I think it has been well-established that I am a nerd.
So, when my phone rang tonight and it was an automated survey, I stayed on the line with glee. The few times this has happened, I've played a little game wherein I tried to guess which side of the aisle the survey was coming from.
It took one question: What do you believe is the biggest issue for presidential contenders to be discussing?
I was all prepared to push the button for the economy, but these were my choices:
1) rising gas prices
2) the United States' involvement in the Middle East
3) staggering unemployment rates
4) health care reform
Um, really? I picked staggering unemployment rates because that's part of the economy. Of course, so do the rest of the choices. Who designed this survey?
Ding-ding-ding! Yes. It was not the side I usually find myself.
I got to push one for Barack Obama (it's like a practice round for November!) and then was asked what the most controversial issue facing presidential candidates this year was. My options this time were:
1) birth control coverage included in the new health care law
2) the U.S. foreign policy approach to the Middle East
3) the national deficit
4) immigration reform and securing the national border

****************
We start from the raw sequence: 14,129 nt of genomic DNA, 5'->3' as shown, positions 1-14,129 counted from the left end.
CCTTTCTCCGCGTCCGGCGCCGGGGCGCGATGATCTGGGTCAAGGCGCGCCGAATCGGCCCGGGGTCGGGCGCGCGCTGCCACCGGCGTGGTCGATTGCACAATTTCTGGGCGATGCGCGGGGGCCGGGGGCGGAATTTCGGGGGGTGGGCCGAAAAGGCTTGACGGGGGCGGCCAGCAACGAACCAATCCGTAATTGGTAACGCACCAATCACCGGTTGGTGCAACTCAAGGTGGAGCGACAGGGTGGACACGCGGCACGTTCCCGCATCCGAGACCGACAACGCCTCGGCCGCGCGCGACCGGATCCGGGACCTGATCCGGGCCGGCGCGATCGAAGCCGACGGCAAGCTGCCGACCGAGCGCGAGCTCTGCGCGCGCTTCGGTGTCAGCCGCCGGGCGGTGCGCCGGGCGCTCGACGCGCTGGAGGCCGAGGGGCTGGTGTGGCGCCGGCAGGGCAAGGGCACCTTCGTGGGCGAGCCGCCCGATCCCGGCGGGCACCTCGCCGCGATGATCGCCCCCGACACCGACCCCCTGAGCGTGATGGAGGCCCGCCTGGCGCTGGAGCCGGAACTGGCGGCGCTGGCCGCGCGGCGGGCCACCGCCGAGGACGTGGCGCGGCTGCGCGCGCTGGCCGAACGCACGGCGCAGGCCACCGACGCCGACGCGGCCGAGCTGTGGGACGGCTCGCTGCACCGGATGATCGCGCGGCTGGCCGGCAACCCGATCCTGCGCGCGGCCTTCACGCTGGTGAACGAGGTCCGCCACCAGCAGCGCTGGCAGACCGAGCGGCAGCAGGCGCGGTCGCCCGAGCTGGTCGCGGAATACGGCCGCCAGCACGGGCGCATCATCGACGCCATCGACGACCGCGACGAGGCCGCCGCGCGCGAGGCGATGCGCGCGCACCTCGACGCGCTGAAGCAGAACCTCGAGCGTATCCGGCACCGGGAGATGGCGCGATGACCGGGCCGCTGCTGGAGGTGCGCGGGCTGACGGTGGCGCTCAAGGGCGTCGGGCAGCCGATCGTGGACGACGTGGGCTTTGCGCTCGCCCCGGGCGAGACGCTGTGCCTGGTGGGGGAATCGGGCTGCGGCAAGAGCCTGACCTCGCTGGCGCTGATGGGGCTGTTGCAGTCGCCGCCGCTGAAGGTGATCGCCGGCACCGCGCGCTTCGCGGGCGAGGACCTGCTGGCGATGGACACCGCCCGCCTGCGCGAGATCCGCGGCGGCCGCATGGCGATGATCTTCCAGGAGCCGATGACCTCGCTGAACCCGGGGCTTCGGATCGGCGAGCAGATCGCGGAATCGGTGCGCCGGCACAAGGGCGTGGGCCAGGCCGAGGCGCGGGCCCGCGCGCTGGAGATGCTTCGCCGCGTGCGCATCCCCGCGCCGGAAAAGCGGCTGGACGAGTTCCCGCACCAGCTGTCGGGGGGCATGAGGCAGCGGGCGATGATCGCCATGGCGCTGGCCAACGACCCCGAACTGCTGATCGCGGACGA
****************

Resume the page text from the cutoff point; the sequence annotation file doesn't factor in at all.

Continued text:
Again, the economy? The national deficit is not the same thing. Illegal immigration is crazy low because of the economy. What's wrong with these choices?
The final question was, in the 2012 election, which group do you think the Republicans will have the hardest time appealing to?
That was the furthest I got. Right as I excitedly pushed one I realized I wouldn't get to hear the rest of the answers, but I'm going to guess that they are:
2) black people
4) people between ages 18 and 29
5) people between ages 30 and 64
6) people 65 and up
7) people who make less than $50,000 a year
9) fill in the name of irritated group
Anyway, lesson learned — next time, make sure I wait long enough to get all the choices, then somehow ask to get my name on a do-call list for political surveys. And I'm only sort of doing it to completely skew their results.